The evening will feature a brief slide show presentation by building conservator June Botkin, who has been working with conservation experts across the country to study available information about Connaught School. As well, parents with children in new schools will describe their transitions to the school design concepts currently being promoted by Regina Public.

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Coming up!

Info Night Poster

Community Information night – 7:30 p.m., Nov. 14, Cathedral Centre

Heritage status debated

Davin School, built in 1929, is on the city's heritage holding bylaw list.

Davin School, built in 1929, is on the city’s heritage holding bylaw list, a good place to start for seeking provincial heritage status.

Connaught was centre stage at last night’s school board meeting, after trustee Aleana Young once again put forward her recommendation to NOT pursue heritage status for Regina’s oldest public school. Trustees Carla Beck and Kathleen O’Reilly spoke in favour of heritage designation, arguing it would cost the board nothing, while buying community good will and opening up new partnership opportunities for school renewal.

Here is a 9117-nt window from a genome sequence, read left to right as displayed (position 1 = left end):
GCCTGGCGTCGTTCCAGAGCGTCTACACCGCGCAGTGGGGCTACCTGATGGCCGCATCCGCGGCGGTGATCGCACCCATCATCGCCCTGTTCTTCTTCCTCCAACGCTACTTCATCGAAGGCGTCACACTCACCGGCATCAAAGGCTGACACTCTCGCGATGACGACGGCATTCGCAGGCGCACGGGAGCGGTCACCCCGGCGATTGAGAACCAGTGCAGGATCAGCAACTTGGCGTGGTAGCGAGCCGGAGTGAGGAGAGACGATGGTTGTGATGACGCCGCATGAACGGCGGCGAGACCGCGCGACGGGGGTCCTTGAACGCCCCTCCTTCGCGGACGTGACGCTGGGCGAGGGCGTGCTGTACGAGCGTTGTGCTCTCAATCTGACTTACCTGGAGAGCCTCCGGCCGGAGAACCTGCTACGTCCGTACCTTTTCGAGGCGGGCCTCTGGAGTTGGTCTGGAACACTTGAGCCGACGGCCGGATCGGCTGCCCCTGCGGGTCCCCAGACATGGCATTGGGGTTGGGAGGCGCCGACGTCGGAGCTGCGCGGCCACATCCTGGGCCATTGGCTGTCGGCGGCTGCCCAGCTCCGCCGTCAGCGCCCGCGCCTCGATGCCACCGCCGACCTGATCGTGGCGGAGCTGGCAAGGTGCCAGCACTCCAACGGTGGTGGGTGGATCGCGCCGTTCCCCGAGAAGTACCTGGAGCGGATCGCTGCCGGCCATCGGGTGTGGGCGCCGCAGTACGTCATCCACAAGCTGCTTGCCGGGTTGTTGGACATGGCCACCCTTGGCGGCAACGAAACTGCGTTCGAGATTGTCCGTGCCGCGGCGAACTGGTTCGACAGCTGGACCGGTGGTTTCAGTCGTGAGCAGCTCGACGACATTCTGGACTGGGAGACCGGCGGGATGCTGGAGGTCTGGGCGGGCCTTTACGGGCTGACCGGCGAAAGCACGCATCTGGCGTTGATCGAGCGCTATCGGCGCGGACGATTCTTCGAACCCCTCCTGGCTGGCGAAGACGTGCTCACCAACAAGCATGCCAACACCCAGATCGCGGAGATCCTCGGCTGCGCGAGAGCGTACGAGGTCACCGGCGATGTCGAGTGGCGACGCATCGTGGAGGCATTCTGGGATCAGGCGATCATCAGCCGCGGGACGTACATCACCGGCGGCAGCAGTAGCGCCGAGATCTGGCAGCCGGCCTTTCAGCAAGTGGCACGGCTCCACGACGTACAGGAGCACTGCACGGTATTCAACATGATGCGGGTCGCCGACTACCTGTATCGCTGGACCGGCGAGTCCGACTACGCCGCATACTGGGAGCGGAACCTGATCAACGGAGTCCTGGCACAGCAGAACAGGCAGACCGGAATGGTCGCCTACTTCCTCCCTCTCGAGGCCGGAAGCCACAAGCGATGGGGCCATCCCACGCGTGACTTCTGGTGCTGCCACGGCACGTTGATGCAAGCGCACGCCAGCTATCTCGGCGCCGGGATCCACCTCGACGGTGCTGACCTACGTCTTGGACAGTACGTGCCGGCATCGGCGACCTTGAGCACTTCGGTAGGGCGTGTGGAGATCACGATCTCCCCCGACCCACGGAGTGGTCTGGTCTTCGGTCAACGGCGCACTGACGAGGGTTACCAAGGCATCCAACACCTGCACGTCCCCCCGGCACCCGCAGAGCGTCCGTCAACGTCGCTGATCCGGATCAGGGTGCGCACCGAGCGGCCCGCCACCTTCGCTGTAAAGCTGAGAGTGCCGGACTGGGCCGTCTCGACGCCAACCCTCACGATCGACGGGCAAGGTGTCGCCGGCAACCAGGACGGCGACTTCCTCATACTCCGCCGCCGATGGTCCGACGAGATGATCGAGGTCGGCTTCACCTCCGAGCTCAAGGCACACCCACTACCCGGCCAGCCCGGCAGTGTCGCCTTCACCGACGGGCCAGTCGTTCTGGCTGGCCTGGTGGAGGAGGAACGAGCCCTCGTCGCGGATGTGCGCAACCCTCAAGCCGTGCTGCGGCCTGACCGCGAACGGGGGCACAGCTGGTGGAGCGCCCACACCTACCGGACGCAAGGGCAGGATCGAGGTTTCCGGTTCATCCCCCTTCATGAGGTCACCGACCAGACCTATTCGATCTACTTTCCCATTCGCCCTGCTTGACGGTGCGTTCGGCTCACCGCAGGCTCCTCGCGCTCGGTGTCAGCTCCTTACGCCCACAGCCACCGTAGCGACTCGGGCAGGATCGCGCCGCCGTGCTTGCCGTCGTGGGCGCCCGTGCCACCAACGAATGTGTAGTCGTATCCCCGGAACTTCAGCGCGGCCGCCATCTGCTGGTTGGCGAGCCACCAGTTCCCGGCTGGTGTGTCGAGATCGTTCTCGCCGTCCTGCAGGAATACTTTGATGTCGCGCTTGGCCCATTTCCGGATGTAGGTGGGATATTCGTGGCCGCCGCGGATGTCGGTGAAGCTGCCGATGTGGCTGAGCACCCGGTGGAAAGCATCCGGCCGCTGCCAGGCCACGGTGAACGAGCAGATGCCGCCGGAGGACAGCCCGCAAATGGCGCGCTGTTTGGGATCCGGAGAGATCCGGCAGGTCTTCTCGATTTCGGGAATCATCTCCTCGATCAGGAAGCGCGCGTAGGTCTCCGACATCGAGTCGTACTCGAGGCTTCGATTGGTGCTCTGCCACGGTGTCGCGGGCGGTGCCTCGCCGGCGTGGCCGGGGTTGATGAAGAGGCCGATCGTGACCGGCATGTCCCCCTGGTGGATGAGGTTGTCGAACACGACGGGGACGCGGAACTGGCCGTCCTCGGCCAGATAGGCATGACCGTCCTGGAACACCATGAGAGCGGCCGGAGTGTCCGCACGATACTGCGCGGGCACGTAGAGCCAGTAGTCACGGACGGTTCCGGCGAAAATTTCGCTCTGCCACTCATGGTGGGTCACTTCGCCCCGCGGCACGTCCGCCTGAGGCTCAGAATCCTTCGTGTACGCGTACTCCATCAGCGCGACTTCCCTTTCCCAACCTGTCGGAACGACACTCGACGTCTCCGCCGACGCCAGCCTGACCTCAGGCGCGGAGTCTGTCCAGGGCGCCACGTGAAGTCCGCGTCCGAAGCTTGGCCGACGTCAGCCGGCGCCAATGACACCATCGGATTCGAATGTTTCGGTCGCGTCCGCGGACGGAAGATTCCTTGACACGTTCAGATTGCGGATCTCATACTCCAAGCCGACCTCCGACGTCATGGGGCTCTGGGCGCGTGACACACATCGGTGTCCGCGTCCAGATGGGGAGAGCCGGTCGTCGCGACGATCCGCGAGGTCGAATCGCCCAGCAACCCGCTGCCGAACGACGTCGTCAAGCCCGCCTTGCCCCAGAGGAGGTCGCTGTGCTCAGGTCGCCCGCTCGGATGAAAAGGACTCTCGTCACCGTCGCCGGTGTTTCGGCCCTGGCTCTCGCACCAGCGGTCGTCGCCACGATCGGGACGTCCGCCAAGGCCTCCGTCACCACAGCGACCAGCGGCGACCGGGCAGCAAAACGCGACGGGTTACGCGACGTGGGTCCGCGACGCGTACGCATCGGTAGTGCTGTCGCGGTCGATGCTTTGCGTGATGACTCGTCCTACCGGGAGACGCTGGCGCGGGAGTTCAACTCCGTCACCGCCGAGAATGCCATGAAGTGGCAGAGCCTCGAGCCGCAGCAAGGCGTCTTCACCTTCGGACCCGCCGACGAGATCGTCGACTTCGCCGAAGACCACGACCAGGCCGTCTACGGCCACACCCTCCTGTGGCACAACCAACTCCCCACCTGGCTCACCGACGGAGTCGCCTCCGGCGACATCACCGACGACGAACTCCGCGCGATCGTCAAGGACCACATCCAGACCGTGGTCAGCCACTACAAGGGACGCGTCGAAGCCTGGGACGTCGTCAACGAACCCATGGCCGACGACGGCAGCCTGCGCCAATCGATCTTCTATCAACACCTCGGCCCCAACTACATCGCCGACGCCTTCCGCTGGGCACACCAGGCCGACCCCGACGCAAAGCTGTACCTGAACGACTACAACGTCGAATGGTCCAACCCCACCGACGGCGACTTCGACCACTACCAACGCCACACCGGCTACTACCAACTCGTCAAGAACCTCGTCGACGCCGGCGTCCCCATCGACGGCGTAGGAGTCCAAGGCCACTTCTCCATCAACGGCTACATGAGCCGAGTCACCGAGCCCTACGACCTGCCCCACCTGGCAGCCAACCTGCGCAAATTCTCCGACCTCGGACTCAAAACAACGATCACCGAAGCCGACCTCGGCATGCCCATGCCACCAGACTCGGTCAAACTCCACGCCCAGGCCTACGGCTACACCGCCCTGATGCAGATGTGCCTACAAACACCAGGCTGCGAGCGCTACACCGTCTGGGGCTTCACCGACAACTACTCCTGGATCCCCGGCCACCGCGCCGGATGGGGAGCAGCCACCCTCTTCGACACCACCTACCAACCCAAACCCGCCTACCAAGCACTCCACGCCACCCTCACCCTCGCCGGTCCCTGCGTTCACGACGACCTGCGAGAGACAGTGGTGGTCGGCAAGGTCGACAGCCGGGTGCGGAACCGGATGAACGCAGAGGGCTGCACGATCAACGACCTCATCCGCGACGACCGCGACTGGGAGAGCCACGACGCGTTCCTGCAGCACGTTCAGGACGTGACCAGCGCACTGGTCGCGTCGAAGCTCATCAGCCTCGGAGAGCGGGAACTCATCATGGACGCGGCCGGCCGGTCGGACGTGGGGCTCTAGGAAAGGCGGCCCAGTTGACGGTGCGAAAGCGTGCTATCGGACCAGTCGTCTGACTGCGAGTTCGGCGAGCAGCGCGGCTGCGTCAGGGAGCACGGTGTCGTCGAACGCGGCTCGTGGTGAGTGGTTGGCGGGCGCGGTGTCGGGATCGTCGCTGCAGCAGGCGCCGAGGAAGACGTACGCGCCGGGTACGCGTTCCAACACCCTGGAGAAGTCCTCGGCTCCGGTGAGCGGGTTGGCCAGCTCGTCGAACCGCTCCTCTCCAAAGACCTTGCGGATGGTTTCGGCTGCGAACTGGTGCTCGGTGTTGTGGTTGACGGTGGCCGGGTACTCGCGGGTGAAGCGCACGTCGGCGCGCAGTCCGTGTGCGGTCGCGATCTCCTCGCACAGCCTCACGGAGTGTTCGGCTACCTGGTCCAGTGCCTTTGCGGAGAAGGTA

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Moose Jaw prepares historic schools for the next century

A tour of Moose Jaw’s renovated historic schools reveals night-and-day attitudes in cities just 45 minutes apart. Prairie South School Division values heritage, schools are kept in good shape, facility planning relies on local and in-house expertise, and renovations cost in the low millions, not 10s of millions. Board staff also warmly welcome the public to visit and examine their facilities. A breath of fresh air, and proof that alternative approaches are possible!

Trustees to study heritage designation